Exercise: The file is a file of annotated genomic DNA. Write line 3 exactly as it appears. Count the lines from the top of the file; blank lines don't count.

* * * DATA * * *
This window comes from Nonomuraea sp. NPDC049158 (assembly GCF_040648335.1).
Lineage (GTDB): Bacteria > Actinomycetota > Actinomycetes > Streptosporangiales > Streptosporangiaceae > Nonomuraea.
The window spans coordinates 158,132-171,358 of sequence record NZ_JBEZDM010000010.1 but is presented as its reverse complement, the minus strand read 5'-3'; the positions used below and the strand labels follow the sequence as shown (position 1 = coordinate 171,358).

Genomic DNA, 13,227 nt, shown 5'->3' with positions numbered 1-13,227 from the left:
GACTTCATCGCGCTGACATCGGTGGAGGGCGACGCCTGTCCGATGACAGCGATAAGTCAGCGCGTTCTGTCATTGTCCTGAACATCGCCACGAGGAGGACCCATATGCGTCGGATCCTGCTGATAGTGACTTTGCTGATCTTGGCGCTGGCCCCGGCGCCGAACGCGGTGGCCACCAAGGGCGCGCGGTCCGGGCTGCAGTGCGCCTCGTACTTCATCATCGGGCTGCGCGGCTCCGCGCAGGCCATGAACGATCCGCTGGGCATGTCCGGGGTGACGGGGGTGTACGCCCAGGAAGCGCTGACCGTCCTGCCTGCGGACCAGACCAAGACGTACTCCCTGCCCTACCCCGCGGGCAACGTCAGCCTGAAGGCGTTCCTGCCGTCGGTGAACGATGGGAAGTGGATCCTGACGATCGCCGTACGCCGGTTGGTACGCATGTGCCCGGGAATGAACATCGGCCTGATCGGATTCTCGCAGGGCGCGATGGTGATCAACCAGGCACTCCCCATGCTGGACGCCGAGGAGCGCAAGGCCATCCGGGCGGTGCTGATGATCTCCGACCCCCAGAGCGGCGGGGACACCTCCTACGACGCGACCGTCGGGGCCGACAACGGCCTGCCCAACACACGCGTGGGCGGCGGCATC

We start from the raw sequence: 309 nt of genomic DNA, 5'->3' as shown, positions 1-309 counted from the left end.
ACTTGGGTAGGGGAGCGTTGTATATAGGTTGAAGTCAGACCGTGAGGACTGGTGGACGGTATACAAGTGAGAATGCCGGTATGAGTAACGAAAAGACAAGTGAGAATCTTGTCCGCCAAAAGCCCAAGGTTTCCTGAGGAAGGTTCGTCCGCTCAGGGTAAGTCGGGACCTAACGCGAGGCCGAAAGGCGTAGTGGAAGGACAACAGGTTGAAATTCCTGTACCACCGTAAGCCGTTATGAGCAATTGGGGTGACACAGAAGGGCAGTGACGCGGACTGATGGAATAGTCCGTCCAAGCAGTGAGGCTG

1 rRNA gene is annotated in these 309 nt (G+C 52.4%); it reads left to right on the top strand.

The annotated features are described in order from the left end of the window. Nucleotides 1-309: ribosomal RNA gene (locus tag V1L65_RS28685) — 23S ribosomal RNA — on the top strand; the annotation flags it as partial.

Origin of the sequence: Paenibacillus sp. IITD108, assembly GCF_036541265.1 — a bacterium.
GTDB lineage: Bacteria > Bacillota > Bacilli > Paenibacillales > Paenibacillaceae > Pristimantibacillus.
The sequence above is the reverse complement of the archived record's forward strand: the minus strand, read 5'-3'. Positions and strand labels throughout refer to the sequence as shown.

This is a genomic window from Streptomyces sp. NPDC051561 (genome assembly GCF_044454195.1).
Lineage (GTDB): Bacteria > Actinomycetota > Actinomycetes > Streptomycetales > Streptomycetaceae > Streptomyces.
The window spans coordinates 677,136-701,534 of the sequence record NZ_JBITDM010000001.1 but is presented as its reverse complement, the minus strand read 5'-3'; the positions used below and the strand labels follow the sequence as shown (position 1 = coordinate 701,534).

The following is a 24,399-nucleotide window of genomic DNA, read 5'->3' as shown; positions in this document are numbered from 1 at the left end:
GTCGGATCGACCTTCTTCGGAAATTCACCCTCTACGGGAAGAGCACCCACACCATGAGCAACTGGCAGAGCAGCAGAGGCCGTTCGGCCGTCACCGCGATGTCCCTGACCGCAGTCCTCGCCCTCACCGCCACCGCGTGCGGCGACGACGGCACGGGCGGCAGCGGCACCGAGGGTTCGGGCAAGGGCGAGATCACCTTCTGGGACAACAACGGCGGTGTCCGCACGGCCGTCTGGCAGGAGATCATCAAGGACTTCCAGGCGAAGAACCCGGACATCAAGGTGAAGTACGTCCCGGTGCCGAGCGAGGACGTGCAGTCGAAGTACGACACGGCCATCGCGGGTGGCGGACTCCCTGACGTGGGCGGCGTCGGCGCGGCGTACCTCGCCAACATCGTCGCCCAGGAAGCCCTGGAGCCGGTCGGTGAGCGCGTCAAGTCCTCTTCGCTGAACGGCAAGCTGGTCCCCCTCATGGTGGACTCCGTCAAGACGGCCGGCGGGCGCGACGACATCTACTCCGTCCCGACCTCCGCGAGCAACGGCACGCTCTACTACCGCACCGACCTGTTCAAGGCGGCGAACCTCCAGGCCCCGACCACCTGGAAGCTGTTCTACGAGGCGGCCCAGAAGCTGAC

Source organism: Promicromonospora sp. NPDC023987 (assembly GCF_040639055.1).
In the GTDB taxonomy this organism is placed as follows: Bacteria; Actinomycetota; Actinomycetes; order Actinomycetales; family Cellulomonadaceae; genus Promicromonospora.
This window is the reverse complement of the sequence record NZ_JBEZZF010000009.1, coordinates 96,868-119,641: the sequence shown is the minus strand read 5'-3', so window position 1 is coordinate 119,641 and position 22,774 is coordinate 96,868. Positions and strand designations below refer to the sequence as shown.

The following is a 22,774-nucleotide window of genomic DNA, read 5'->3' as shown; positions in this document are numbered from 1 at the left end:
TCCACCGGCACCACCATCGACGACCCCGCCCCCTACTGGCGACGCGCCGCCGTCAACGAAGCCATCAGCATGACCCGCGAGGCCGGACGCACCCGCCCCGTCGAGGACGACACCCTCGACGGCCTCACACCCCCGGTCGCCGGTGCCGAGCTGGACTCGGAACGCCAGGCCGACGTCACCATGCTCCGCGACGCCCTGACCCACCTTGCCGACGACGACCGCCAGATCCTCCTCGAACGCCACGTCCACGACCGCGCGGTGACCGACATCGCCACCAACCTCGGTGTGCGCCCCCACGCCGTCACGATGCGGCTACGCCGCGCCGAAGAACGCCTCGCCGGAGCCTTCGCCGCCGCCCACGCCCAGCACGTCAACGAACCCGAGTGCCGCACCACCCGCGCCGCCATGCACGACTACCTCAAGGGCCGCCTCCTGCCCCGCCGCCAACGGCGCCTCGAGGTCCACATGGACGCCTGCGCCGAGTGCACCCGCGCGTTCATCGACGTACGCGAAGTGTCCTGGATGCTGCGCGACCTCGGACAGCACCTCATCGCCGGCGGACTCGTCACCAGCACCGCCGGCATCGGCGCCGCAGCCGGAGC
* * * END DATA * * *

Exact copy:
The window spans coordinates 158,132-171,358 of sequence record NZ_JBEZDM010000010.1 but is presented as its reverse complement, the minus strand read 5'-3'; the positions used below and the strand labels follow the sequence as shown (position 1 = coordinate 171,358).